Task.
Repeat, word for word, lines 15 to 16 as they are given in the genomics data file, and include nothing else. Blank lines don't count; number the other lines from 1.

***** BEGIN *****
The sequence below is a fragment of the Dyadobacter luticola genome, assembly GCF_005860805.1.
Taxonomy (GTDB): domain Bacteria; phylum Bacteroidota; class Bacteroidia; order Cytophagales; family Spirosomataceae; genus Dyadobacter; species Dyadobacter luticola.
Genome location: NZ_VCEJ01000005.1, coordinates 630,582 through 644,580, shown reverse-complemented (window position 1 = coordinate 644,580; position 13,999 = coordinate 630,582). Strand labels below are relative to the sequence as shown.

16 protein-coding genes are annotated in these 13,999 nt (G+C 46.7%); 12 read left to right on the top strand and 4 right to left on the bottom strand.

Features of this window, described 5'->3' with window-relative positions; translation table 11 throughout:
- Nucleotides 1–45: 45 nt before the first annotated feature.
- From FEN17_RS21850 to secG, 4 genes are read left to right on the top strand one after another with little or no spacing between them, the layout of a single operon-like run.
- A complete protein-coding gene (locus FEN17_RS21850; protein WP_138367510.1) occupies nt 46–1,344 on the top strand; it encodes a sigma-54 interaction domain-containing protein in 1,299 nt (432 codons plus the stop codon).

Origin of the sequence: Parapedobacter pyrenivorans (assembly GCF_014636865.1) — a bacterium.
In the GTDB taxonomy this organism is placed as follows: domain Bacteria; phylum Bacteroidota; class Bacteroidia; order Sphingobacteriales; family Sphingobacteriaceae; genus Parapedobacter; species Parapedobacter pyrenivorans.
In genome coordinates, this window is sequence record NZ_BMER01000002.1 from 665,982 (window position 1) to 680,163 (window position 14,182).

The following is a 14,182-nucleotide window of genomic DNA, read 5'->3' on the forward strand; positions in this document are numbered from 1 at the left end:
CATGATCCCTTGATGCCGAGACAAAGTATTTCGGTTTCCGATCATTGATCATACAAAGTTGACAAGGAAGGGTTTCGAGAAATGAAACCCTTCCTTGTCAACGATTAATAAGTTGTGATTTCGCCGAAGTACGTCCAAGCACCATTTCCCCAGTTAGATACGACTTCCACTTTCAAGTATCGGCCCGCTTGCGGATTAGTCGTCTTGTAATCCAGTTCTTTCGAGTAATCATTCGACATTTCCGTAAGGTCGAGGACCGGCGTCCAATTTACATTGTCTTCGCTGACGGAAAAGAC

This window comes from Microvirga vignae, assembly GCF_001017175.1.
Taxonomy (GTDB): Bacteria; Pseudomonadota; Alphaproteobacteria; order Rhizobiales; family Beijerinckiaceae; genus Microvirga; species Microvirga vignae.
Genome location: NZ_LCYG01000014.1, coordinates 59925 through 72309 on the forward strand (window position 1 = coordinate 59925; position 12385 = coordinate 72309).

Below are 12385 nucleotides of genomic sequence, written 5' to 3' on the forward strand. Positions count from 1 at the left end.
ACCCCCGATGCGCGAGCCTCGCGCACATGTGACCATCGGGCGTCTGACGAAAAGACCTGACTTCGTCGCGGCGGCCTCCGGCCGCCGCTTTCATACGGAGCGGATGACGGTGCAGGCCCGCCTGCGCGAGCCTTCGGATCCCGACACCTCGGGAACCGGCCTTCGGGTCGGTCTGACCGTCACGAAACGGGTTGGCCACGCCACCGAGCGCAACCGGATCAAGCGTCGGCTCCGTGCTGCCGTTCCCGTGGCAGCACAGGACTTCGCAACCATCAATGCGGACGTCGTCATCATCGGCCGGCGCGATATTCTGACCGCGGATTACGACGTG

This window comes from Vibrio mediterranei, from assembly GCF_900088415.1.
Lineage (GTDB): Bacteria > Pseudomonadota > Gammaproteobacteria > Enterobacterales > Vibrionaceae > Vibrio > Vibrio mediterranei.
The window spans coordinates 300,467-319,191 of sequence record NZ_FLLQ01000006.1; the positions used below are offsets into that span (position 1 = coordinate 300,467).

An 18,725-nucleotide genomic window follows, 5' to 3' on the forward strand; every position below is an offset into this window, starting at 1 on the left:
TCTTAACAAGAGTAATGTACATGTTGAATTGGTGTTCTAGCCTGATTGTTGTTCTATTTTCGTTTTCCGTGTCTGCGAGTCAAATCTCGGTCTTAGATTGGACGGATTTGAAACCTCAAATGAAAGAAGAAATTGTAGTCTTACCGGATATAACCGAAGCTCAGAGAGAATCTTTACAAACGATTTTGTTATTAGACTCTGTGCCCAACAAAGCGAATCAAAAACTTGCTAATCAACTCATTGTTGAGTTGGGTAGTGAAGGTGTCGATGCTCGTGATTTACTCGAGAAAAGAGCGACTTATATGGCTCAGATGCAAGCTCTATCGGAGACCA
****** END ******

Taxonomy (GTDB): Bacteria; Pseudomonadota; Alphaproteobacteria; order Rhizobiales; family Beijerinckiaceae; genus Microvirga; species Microvirga vignae.
Genome location: NZ_LCYG01000014.1, coordinates 59925 through 72309 on the forward strand (window position 1 = coordinate 59925; position 12385 = coordinate 72309).